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Breaking down is breaking through

Since my Zen retreat the other week, I've been thinking about the relationship between catharsis and Awakening. I've experienced a fair bit of it (catharsis, not Awakening) during my meditative career, and never so much as on that retreat: I was assailed by an endless stream of memories, many of which I hadn't thought about for years, and on several occasions I was moved to tears. These experiences cannot help but feel significant, and their significance is affirmed by a lot of contemporary Buddhist teachers: they are seen as "purifications"; a release of psychic or karmic baggage which would otherwise get in the way of Awakening. So, purifications = progress towards Awakening. Which is all well and good, but I don't believe in karma. So, I'm going to try to set out an account of this process that a secular, scientifically-minded person such as myself can accept.

But first, let's define our terms.

"Catharsis" is a familiar term to many, but I didn't know until I looked it up that it translates as... "purification". It's an idea that goes back to the ancient Greeks, but most of us know it from Freud's usage: he claimed that in psychoanalysis, patients could uncover repressed psychic material and release it, often with much weeping, which would resolve the neurosis that had brought them to therapy. It's this kind of thing that I'm talking about, and that many meditators will be familiar with: upwellings of emotion, often associated with memories, and often having a pronounced physical dimension - the emotion might be felt physically or accompanied by strong sensations in the body.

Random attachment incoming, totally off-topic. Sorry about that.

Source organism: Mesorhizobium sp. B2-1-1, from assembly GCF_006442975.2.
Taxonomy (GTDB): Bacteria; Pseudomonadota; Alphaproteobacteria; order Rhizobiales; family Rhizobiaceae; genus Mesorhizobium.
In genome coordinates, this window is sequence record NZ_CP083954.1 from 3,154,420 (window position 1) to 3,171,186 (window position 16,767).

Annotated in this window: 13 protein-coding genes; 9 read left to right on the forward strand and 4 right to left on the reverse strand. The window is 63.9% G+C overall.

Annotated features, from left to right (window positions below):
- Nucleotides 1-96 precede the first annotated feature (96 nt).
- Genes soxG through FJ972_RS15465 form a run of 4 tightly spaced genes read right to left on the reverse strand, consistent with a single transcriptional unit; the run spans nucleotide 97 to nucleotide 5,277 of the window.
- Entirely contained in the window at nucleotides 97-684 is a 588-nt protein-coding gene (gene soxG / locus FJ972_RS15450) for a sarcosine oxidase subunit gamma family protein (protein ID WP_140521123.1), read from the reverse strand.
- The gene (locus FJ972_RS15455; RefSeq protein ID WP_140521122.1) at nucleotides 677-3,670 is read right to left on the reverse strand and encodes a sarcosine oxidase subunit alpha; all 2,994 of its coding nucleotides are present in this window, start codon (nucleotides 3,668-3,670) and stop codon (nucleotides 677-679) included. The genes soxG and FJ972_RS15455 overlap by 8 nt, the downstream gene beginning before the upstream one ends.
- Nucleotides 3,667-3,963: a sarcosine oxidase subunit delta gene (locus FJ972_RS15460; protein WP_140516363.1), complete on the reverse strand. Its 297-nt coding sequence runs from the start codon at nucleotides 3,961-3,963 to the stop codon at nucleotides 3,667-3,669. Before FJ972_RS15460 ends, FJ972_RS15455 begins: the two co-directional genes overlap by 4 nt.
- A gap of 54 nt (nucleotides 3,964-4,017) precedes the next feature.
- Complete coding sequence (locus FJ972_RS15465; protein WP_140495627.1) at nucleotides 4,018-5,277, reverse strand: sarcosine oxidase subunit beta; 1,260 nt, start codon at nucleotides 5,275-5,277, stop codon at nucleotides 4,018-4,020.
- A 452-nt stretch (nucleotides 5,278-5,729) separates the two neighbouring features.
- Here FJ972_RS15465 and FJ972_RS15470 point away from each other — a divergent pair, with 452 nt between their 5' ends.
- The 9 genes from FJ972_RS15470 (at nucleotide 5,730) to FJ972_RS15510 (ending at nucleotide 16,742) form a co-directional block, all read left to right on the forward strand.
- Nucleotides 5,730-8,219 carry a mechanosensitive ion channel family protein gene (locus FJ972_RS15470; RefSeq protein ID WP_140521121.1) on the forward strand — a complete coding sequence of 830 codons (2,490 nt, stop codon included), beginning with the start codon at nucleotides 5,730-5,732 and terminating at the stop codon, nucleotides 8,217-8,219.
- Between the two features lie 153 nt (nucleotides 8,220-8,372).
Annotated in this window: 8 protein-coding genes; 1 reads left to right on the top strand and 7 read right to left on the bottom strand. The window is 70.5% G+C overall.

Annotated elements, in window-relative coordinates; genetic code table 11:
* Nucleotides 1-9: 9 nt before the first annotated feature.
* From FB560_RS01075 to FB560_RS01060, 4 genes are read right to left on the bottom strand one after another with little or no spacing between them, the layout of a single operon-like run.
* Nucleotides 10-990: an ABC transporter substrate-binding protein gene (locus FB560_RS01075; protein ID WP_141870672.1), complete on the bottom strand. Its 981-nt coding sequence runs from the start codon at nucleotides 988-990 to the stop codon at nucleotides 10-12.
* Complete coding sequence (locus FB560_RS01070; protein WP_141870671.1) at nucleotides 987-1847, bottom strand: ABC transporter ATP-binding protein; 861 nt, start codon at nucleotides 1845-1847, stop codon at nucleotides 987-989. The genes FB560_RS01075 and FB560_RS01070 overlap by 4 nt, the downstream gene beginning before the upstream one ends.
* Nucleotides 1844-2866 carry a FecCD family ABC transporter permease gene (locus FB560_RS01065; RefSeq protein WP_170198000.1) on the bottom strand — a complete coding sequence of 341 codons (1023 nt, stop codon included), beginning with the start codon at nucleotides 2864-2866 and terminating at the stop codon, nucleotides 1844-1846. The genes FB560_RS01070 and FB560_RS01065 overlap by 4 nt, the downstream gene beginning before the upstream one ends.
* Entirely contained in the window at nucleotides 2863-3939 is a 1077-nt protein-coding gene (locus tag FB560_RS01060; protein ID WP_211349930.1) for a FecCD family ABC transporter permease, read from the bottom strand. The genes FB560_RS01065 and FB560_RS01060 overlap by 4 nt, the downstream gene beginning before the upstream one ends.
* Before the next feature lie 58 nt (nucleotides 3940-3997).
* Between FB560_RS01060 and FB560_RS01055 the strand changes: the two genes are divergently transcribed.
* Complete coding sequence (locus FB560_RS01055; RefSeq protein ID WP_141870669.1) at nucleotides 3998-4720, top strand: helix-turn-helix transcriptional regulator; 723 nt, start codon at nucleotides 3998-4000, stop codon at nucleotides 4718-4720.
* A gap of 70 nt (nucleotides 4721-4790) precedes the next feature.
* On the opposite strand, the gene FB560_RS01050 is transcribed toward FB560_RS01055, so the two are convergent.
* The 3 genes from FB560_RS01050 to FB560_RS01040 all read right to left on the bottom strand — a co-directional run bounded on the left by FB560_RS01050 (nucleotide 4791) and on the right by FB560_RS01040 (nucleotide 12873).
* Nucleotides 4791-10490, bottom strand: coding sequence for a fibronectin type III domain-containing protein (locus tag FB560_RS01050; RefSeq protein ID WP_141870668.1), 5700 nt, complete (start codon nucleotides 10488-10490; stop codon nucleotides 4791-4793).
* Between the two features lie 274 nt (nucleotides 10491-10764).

And by "Awakening", I'm talking here about the "non-dual" version, which is the one that shows up in Zen. This is the realisation that there is no essence to us, no homunculus pulling the strings, and that in fact there is no "us", because the separation between "us" and everything else is illusory: we are the world, and the world is us.

But now, down to business. What on earth does crying over the time you nearly drowned when you were 6 (to take an example from my retreat) have to do with realising that you and the cosmos are not, in fact, two separate things?